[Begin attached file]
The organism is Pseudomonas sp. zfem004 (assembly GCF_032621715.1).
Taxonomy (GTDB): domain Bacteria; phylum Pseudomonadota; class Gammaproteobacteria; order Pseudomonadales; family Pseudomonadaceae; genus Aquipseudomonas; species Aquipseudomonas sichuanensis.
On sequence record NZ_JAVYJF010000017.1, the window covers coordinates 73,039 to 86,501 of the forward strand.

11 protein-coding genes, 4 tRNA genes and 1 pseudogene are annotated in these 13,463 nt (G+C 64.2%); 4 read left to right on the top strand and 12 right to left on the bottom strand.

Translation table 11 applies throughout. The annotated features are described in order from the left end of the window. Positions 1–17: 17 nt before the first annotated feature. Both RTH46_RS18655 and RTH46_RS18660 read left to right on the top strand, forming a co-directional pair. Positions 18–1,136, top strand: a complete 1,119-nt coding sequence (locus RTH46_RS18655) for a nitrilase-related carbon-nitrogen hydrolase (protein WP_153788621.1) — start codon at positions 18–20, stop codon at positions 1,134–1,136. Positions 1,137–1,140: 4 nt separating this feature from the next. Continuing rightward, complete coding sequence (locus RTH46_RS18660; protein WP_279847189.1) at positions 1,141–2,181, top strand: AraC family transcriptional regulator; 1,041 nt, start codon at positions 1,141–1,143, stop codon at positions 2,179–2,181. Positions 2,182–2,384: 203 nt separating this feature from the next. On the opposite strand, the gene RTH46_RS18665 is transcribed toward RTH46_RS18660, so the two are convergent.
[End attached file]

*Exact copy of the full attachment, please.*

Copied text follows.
The organism is Pseudomonas sp. zfem004 (assembly GCF_032621715.1).
Taxonomy (GTDB): domain Bacteria; phylum Pseudomonadota; class Gammaproteobacteria; order Pseudomonadales; family Pseudomonadaceae; genus Aquipseudomonas; species Aquipseudomonas sichuanensis.
On sequence record NZ_JAVYJF010000017.1, the window covers coordinates 73,039 to 86,501 of the forward strand.

11 protein-coding genes, 4 tRNA genes and 1 pseudogene are annotated in these 13,463 nt (G+C 64.2%); 4 read left to right on the top strand and 12 right to left on the bottom strand.

Translation table 11 applies throughout. The annotated features are described in order from the left end of the window. Positions 1–17: 17 nt before the first annotated feature. Both RTH46_RS18655 and RTH46_RS18660 read left to right on the top strand, forming a co-directional pair. Positions 18–1,136, top strand: a complete 1,119-nt coding sequence (locus RTH46_RS18655) for a nitrilase-related carbon-nitrogen hydrolase (protein WP_153788621.1) — start codon at positions 18–20, stop codon at positions 1,134–1,136. Positions 1,137–1,140: 4 nt separating this feature from the next. Continuing rightward, complete coding sequence (locus RTH46_RS18660; protein WP_279847189.1) at positions 1,141–2,181, top strand: AraC family transcriptional regulator; 1,041 nt, start codon at positions 1,141–1,143, stop codon at positions 2,179–2,181. Positions 2,182–2,384: 203 nt separating this feature from the next. On the opposite strand, the gene RTH46_RS18665 is transcribed toward RTH46_RS18660, so the two are convergent.